Updated: Aug 24
Across the world, technology has come to provide solutions for effective and seamless tax administration. In an increasingly globalized world, governments are working to create tax policies that will simultaneously increase revenue and appear lucrative to businesses and taxpayers. Consequently, many developed and some developing countries with high levels of technological advancements have invested in sophisticated digital tax structures where payment obligations are met without any interaction with tax officials.
In India, the introduction of the Goods and Services Taxes Network (GSTN) to support the Goods and Services Taxes (GST) is one such landmark initiative towards revamping the tax administration with the help of technology. Before the GSTN, the use of tax technology was fairly limited; Information Technology (IT) first made in-roads into tax administration in the country with the Income Tax Department. Soon, the central government and some states actively invested in tax technology, introducing e-filing and online payments. However, the introduction of the GSTN has integrated taxation with technology on an unprecedented level. GSTN has transformed indirect taxation by moving registration, filing of returns, payment of dues, and tax refunds onto a completely online and paperless system.
The Goods and Services Tax has been the centre of much controversy and discussion since its inception. However, the GSTN, which is central to the working of GST, has largely been uncontroversial. Although GST is criticised apart for its economic, political and social implications, the GSTN which has been equally important in transforming tax structures in the country has escaped attention and scrutiny. This paper, therefore, is an attempt to shed light over the creation and working of the GSTN.
Effective taxation has become synonymous with digital tax regimes and the use of technology to power tax administration. This essay attempts to uncover the impacts of technology on taxation by using the GSTN as a case study. The GSTN produces possibilities for greater involvement of the private sector in public tax administration. Technological solutions like the GSTN, I argue, not only reveals the limits of State capacity but also marks the beginning of a market-oriented approach to tax administration. Using government reports and a large pool of existing news reportage, the essay serves as a primer for the sociological study of interactions between tax administrations and technology.
GSTN – The Fulcrum of GST
On July 1st, 2017, the Government of India brought the Goods and Services Tax (GST) into force, ushering in a new era of indirect taxation in the country. Earlier, States and the Centre taxed at different stages of production at multiple rates leading to a ‘cascading effect’ and therefore, a greater tax burden on the final consumer. The GST, on the other hand, is a destination-based tax where each stage of the production chain is taxed by both the State and Centre at fixed rates. Unlike the previous system with many different taxes, GST only allows two: SGST and CGST, along with an additional IGST which is applied only on Inter-state purchases.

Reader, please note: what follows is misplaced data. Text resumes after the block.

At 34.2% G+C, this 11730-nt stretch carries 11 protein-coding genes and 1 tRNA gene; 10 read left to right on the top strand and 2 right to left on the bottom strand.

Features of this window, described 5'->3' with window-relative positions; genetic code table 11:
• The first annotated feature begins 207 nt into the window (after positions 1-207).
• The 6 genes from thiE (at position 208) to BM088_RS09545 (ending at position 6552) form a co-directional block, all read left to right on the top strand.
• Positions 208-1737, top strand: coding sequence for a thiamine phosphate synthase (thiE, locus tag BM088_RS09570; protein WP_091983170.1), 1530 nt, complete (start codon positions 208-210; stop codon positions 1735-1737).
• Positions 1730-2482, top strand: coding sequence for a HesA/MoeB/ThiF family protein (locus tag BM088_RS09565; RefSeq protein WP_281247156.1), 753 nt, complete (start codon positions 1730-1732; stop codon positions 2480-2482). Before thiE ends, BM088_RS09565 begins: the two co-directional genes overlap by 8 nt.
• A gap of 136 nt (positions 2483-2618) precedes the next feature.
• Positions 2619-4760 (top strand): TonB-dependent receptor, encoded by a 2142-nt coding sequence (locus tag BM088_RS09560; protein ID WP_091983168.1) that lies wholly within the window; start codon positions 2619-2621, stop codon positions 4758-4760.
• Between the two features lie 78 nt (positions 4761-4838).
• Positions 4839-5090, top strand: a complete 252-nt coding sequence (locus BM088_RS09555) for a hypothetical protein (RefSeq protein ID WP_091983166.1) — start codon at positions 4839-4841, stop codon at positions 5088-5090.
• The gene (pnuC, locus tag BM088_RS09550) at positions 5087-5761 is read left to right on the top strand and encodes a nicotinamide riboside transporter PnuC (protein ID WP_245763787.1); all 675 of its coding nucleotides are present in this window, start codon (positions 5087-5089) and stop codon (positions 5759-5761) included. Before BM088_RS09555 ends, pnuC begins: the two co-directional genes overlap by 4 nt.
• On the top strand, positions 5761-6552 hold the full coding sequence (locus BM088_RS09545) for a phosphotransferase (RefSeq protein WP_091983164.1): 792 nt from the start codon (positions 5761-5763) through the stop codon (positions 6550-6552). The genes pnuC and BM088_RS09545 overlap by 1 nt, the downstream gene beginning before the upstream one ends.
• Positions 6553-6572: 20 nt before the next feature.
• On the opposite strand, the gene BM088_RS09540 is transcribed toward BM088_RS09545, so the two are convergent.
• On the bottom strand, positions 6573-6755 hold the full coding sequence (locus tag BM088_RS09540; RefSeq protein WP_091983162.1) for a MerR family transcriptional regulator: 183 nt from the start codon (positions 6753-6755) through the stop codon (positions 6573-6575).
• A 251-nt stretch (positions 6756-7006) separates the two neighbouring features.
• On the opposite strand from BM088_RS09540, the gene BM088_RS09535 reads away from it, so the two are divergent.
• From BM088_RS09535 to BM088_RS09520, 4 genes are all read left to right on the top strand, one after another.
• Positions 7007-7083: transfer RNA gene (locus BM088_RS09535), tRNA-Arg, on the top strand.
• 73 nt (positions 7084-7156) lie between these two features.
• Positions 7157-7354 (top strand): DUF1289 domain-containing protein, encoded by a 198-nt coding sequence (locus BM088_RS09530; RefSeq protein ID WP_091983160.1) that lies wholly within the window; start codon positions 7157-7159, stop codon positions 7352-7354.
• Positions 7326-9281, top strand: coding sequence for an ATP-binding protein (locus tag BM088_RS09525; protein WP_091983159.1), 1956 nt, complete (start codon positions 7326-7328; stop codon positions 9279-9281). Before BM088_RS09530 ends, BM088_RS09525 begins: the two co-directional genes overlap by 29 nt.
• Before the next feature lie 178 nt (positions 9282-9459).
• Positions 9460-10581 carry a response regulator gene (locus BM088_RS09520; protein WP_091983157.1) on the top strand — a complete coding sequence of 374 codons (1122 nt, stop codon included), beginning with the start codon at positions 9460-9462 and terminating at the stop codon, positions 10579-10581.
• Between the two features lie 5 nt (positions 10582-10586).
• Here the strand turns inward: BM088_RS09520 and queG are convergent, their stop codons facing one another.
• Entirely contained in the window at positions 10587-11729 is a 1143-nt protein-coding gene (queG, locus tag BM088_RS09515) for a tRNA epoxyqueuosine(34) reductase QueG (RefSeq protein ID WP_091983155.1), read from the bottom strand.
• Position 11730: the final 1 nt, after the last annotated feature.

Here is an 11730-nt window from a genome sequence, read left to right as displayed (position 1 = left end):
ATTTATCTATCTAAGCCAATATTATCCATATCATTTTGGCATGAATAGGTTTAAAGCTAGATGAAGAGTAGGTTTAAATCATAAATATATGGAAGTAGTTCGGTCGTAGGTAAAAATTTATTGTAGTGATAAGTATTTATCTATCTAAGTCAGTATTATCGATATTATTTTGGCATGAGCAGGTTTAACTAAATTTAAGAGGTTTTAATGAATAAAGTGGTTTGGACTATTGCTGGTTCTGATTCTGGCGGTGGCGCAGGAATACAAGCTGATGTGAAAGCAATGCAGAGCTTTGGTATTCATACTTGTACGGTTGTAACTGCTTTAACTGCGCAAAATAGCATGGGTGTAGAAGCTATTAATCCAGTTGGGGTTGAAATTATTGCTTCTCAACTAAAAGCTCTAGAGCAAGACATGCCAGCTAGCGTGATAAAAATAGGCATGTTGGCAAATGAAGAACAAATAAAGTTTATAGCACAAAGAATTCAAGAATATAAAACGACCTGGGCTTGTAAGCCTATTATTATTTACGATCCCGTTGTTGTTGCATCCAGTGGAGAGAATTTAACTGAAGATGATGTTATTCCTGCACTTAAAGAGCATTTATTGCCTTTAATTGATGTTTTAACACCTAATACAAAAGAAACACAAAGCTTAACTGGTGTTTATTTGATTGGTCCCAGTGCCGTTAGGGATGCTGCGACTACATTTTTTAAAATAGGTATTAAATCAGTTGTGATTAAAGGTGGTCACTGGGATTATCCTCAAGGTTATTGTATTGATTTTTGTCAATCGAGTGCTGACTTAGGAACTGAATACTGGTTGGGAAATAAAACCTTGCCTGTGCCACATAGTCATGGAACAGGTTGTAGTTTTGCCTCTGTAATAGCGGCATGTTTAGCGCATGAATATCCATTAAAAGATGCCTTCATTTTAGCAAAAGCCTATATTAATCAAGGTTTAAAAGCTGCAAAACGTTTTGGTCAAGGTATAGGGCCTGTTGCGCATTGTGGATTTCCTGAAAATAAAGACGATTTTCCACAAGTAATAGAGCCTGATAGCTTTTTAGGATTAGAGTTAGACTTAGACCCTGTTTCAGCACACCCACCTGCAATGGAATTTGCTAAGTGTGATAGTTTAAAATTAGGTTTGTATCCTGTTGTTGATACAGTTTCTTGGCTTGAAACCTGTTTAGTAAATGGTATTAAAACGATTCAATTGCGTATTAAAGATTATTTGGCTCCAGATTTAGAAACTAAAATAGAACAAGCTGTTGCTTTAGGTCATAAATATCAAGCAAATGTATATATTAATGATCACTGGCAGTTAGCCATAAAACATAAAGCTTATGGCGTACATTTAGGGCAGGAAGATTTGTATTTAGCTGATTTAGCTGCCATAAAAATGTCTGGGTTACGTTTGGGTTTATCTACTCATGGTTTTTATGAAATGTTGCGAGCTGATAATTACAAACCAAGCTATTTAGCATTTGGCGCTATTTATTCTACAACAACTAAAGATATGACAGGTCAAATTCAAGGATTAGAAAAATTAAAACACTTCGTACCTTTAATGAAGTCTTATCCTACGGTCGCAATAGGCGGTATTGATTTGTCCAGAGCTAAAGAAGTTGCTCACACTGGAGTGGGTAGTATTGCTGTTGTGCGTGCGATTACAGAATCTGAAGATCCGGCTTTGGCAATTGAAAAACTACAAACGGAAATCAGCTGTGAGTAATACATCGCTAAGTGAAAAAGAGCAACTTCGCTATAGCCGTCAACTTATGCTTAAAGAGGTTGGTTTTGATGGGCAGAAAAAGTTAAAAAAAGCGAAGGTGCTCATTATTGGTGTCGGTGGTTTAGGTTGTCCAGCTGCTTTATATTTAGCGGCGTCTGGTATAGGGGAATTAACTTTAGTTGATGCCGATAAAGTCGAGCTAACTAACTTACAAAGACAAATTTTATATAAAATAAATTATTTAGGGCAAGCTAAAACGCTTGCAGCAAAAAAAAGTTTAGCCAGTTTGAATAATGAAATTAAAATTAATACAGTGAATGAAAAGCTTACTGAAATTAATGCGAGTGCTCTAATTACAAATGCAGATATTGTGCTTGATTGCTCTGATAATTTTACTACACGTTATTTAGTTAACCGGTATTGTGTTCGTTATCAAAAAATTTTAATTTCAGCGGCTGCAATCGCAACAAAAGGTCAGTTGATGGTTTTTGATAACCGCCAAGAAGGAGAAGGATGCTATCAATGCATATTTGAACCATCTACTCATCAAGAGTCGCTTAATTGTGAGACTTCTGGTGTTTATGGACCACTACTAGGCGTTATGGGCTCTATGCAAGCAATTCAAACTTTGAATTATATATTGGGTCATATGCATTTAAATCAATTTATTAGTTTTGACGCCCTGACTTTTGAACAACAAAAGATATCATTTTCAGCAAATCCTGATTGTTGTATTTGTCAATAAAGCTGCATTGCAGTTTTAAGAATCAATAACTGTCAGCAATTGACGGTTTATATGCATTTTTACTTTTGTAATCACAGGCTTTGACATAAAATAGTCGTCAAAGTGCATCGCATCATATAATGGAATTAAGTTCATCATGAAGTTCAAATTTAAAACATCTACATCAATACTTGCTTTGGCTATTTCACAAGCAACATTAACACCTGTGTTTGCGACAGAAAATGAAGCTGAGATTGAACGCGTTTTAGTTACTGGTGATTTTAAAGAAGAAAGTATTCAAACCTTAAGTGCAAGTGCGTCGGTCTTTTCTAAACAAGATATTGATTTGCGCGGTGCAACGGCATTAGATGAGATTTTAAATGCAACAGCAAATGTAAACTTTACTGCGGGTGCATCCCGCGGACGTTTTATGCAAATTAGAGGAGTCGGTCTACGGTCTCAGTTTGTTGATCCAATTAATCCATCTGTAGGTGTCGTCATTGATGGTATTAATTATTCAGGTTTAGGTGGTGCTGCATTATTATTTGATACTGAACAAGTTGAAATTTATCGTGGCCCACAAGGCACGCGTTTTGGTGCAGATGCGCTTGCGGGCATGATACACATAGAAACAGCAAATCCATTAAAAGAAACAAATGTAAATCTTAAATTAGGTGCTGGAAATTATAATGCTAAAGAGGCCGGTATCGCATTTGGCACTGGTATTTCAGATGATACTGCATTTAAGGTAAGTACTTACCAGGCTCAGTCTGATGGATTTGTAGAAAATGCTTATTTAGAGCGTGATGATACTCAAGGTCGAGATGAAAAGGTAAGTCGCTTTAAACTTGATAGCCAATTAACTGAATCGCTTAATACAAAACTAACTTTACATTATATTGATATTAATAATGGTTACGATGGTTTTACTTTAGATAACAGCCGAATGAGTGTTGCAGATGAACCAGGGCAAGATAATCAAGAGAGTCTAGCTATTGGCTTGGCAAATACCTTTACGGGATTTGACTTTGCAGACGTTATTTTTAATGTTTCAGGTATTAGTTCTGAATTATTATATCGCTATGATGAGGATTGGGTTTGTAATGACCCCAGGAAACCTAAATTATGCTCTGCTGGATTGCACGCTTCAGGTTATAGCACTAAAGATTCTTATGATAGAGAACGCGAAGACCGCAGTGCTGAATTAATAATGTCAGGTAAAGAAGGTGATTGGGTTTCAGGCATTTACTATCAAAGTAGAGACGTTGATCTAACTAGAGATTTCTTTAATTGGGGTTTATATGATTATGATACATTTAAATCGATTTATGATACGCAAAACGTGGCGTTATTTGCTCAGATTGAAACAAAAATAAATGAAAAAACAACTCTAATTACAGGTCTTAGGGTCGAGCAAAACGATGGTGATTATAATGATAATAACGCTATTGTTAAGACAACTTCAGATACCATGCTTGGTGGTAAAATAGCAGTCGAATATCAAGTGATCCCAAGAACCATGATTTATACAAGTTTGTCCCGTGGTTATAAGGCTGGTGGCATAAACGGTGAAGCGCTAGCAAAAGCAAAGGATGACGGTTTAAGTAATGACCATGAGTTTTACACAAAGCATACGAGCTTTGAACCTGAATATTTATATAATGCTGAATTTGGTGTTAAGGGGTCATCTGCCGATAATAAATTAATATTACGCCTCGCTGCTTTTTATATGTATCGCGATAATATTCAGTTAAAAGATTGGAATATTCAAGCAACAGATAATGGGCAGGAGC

The GST council set up the GSTN as a private, non-profit entity in 2012 with the goal of developing a strong IT infrastructure and digital interface to complement the GST. The GSTN was initially a ‘Public-Private Partnership’ (PPP) with the States and Centre collectively holding 49% and private entities owning the rest. However, this changed in 2018 when all privately owned equity was transferred to the States and Centre equally.
The primary task of GSTN was to develop a common interface for registration, filing of returns and payments for all customers. GSTN was required to integrate itself with state and central tax administration systems through specialized Application Programming Interface (APIs) to bring all taxation services under a single platform. Since most states lacked a robust IT infrastructure, the GSTN team also developed back-end services for individual states and connecting them to the main GSTN system.
The GSTN integrated and unified different state and central tax administration bodies in the country and moved all indirect taxation related services to a single platform. From registration and filing of returns to payments and GST-services, the GSTN was expected to be a one-stop portal for customers. The GSTN, it was presumed, would not only eliminate paper transactions by moving to a fully digital system but also aid in comprehensive data collection, all the way down to individual Business to Business (B2B) transactions.
Technology and Taxation
The use of technology to improve tax administration is not new and goes as far back as computers themselves. Most tax administrations have moved from rudimentary and labour-intensive manual filing and processing on sheets of paper to computerized systems with some degree of automation. E-filing of returns has become the norm in most tax jurisdictions thanks to increased access to the internet and the proliferation of personal computers and hand-held devices.
Major tax policies across the world today have focused on improving the efficacy and ease of tax payments. Particularly in developing economies, where “tax administration is tax policy”, eliminating administrative roadblocks is seen to allow more choices on the policy front. The Tax Administration Series, published by the OECD, compares 58 economies to analyse trends and developments in tax administrations. The reports suggest that there is significant rise in e-filing rates across the world (as high as 85%) and the phasing-out of in-person systems (down to 15%).